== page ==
Tellingly there was a thin layer of algal slime (seaweed) over the rocks so I knew two things were at play. The reef has been grossly overfished and there is too much nutrient in the water. The lack of algae grazers (certain species of molluscs, fish etc) plus nutrient load (sewerage and agricultural fertilizer runoff) leads to an explosion in algae growth which is the overabundance of slime you see on beach rocks in many parts of the world.
I was speaking to a Canadian friend who snorkelled on a different island and she said the coral looked sparse and the only thing she saw were sea urchins. Such sea urchin “barrens” (as they are called – see pic) indicate an imbalance in a reef ecosystem where the fish, crustaceans etc have been depleted and the urchins are left to go on a rampage – they eat algae and tend to take over. I have seen the same thing in the Mediterranean which in large parts is a dead zone – especially around Greece and Turkey. Too many can be very harmful to coral growth.
We don’t like to see the natural world in strife. At times I feel very sad about it. How do we free ourselves of environmental melancholia created by the constant mental harassment?
Anxiety created by doom and gloom stories in the media is not action – it just internalises the problem leading to apathy. Anger will get things done but creates an opposing force that seems only to grow in strength which may pop up elsewhere.
We are all responsible for our environment. This battle for the environment mirrors our internal battle for control over our lives. Our planet’s biosphere is a complex dynamic system and therefore innately unpredictable, so how do we know that saving a forest will better the world? We simply don’t. For this reason we can’t fix the planet in the way that we want. This desperate need for things to be different is an attempt to conquer the internal anguish that we feel about our own unravelling; our own pain.
So healing the planet is not something that we can force to happen. We can only fix or heal ourselves. Gaia will dance her dance and we will need to adapt. And in adapting we see nature for what it truly is – a perfect representation of humanity’s spiritual unfolding.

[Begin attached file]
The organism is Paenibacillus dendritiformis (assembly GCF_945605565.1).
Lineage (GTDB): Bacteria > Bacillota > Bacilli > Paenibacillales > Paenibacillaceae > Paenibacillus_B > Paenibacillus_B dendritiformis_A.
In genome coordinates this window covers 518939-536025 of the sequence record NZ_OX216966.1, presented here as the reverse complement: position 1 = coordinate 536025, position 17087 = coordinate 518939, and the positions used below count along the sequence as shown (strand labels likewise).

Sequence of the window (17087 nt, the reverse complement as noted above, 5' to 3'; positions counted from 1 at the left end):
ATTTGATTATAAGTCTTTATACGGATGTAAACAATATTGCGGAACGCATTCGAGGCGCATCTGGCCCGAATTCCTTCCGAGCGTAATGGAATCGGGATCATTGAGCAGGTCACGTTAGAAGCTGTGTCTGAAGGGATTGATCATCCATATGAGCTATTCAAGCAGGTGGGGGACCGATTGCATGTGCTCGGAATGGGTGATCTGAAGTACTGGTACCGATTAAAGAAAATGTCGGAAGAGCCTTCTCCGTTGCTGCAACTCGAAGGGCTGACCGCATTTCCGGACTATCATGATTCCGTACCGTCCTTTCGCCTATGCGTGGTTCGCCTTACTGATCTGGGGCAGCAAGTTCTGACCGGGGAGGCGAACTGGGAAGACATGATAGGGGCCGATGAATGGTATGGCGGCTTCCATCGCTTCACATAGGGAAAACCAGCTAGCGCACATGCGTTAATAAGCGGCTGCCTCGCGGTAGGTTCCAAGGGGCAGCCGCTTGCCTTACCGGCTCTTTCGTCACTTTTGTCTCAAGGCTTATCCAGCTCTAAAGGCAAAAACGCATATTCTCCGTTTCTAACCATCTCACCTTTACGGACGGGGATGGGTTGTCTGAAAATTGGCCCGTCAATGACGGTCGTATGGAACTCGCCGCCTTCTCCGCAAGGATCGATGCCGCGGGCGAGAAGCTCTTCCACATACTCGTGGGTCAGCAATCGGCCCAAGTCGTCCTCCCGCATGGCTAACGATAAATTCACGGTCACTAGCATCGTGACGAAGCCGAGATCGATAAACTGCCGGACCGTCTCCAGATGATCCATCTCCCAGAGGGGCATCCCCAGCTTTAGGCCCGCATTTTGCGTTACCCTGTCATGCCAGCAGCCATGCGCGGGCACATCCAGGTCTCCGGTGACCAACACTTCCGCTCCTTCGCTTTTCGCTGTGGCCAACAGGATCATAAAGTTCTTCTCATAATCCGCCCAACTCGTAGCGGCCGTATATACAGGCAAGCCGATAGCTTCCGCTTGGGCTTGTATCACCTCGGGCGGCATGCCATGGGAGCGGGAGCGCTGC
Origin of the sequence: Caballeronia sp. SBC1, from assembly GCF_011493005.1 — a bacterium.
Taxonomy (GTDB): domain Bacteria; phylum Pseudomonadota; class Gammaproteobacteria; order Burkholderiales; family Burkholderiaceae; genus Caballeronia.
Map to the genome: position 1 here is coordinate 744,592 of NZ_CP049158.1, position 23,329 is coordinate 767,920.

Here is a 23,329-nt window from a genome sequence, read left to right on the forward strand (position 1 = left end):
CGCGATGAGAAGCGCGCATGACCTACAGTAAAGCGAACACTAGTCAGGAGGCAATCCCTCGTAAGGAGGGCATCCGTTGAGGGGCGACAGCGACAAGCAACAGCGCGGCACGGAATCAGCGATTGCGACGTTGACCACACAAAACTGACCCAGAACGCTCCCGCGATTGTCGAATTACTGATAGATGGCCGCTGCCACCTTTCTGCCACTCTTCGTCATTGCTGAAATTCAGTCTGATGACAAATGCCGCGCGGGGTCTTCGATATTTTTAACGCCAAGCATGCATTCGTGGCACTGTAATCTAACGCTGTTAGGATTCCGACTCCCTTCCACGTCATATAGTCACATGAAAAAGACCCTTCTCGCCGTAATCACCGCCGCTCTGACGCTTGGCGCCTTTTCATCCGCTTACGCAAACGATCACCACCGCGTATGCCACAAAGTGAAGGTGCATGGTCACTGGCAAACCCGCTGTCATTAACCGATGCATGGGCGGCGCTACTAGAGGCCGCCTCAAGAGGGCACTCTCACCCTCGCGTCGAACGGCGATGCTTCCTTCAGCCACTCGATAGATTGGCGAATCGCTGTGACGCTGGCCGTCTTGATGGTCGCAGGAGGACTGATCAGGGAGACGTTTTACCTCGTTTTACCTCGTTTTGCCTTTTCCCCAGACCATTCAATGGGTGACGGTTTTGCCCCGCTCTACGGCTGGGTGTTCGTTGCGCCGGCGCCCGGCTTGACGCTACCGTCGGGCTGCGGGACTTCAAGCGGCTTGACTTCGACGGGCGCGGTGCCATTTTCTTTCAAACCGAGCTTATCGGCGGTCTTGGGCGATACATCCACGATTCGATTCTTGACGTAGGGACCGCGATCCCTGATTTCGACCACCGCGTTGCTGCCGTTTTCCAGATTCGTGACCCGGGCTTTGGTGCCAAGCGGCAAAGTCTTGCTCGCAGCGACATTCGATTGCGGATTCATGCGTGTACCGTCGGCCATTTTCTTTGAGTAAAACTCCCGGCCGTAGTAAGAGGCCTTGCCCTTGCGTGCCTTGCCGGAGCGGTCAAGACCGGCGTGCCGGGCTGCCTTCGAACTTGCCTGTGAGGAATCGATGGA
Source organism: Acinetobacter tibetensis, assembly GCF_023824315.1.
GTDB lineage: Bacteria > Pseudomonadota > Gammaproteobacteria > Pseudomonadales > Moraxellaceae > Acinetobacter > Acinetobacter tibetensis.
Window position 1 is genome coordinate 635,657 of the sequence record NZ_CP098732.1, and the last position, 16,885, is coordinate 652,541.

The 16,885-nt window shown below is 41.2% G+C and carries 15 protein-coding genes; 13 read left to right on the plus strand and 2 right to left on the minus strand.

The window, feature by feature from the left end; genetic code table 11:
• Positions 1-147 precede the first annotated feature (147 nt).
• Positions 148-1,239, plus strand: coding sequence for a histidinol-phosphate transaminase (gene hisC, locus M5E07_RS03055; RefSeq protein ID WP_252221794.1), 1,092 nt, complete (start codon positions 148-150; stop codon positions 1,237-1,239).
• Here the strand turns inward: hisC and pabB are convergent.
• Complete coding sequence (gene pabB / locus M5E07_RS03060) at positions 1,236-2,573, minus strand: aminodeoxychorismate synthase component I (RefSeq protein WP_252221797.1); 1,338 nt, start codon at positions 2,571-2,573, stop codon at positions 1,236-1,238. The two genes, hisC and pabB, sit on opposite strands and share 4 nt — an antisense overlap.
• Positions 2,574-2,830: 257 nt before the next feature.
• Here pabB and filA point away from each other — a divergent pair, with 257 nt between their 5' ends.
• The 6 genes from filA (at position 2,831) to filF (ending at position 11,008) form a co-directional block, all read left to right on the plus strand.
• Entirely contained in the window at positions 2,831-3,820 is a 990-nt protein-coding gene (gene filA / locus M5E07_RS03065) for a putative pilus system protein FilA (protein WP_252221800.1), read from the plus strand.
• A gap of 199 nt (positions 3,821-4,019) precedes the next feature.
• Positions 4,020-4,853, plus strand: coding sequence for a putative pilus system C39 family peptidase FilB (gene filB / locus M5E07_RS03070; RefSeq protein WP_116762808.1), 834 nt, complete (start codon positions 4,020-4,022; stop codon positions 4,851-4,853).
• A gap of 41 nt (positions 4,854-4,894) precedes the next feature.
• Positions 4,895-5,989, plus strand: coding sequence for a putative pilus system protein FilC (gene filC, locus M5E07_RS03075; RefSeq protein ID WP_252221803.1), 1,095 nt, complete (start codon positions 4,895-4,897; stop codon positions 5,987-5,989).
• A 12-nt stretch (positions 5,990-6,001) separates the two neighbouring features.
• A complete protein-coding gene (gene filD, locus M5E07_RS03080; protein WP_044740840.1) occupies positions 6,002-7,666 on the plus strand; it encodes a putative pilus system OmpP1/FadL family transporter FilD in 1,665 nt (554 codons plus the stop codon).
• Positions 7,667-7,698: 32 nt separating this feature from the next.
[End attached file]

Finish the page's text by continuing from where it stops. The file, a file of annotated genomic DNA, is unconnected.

I believe this understanding gives us the opportunity to take real action. There are a couple of things we can do. Firstly get out into nature as much as you can and train up on environmental things – study the details. Know nature.
Secondly look at your day to day life and identify where you can make changes that help you with the environmental challenges you meet and greet every day.
These actions compliment each other and become very empowering. We don’t need an opposing force to motivate us to effect change – we just need to grasp that the only change we truly understand is the one that occurs within. Only then can we relate that to back to our natural environment.
The other important thing we need to grasp, and one that will be very controversial to many readers, is to accept that all the destruction going on is perfect – in an evolutionary sense – whether biological or metaphysical. Humanity is creating a new world and the path we seem to be taking is away from pristine nature. There is a good chance we will survive because despite our apparent stupidity we can adapt.